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Harnessing the Power of Sensation: A Revolutionary Approach to Trauma Recovery


Did you know the human brain is incapable of feeling pain? The brain does not have pain receptors, so it cannot sense pain. This is why brain surgeries can be performed while the patient is awake, and they won't feel any pain.

You may find this helpful to remember next time you feel your emotions are "painful".

In fact, you are not in danger it is only your brain perceiving it this way.


Trauma, a pervasive and often silent force affecting 75% of the population (AIHW, 2022), is one such experience of this perceived danger. Traditional therapeutic approaches have long focused on cognitive and emotional aspects of trauma, but a groundbreaking paradigm shift is emerging—one that taps into the profound connection between sensation and trauma recovery.


Understanding Trauma:

Trauma is a complex and deeply ingrained response to distressing events that overwhelms an individual's ability to cope. Whether it's the aftermath of a car accident, the residue of combat experiences, or the scars of childhood abuse, trauma can cast a long shadow on one's mental and emotional well-being.


Conventional Approaches:

Traditional therapeutic methods often center around verbal communication, encouraging individuals to revisit and articulate their traumatic experiences. While talking therapy has proven effective for many, some individuals find it challenging to express their pain verbally, leading to a therapeutic roadblock.


The Power of Sensation:

Recent advancements in trauma therapy recognize the role of sensation in the healing process. Sensation-focused approaches, such as Somatic Experiencing and Sensorimotor Psychotherapy, delve into the physical manifestations of trauma stored in the body. By connecting with bodily sensations, individuals can access a deeper understanding of their trauma and initiate the path to recovery.


  1. Somatic Experiencing:

Developed by Dr. Peter A. Levine, Somatic Experiencing focuses on renegotiating the body's response to trauma. This approach acknowledges that trauma is not just a psychological phenomenon but also a physiological one. Practitioners guide individuals to track bodily sensations, helping them discharge stored energy and regulate the nervous system.


  1. Sensorimotor Psychotherapy:

Incorporating elements of neuroscience and body-oriented psychotherapy, Sensorimotor Psychotherapy emphasizes the importance of the mind-body connection. This approach enables individuals to explore how past traumatic experiences are encoded in the body and provides tools to release tension, fostering a sense of safety and empowerment.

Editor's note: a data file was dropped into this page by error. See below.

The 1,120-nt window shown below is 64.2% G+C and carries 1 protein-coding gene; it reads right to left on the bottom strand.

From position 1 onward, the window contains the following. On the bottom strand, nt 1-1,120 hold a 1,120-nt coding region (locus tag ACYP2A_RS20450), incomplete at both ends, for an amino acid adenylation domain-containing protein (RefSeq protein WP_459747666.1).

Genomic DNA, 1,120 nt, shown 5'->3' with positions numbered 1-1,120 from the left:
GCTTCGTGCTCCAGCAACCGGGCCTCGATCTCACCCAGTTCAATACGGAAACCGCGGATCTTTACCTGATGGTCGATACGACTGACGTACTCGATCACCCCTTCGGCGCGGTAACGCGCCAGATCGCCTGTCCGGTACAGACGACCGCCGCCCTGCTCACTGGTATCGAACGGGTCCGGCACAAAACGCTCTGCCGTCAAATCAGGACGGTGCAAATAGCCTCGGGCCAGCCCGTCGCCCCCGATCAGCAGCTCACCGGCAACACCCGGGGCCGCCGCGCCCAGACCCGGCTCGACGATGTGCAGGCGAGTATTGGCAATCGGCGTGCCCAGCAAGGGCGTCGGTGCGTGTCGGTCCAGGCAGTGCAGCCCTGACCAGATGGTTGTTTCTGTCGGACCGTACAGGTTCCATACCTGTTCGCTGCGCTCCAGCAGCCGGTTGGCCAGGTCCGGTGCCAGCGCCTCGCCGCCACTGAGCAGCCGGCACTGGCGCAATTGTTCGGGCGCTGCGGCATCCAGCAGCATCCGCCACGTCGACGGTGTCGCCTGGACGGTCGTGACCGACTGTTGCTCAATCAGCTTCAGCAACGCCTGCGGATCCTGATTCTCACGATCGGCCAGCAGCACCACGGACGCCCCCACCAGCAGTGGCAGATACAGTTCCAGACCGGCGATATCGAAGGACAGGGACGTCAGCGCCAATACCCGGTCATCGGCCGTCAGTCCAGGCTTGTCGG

Benefits of Sensation-Focused Therapies:

a. Non-verbal Expression: Sensation-focused therapies offer an alternative for individuals who struggle to articulate their trauma verbally. The body becomes a medium for expressing and processing emotions that may be difficult to put into words.


b. Regulation of the Nervous System: Trauma often dysregulates the nervous system, leading to heightened states of arousal or dissociation. Sensation-focused therapies help restore balance by promoting self-regulation and a sense of safety.


c. Empowerment and Agency: Engaging with bodily sensations empowers individuals to reclaim agency over their own healing journey. This approach shifts the focus from a passive recounting of traumatic events to an active exploration of the body's innate capacity for resilience.


As our understanding of trauma evolves, so too does the landscape of therapeutic interventions. Sensation-focused approaches represent a promising frontier in trauma recovery, acknowledging the intricate interplay between the mind and body. By embracing the power of sensation, with the support of your Wellness Mentor, you can embark on a transformative journey toward healing, reclaiming your life from the pervasive impact of trauma.



Remember, no one has ever died from feeling their feelings.


Isn't it time you learned to distinguish the past from the present?

Thought from feeling? Sensations from perception?


The skills and resources are at your finger tips. You need only take the next step. Just One.


Alexis Dennehy is a Thematic Analyst, Therapist, Writer-Presenter. Talks about: Neuro-Somatic, Buddhistic & Jungian approaches to Therapy & Integrative Health Care. She is available for one-on-one consulting from her home studio-office in Graceville in tropical South East Queensland.


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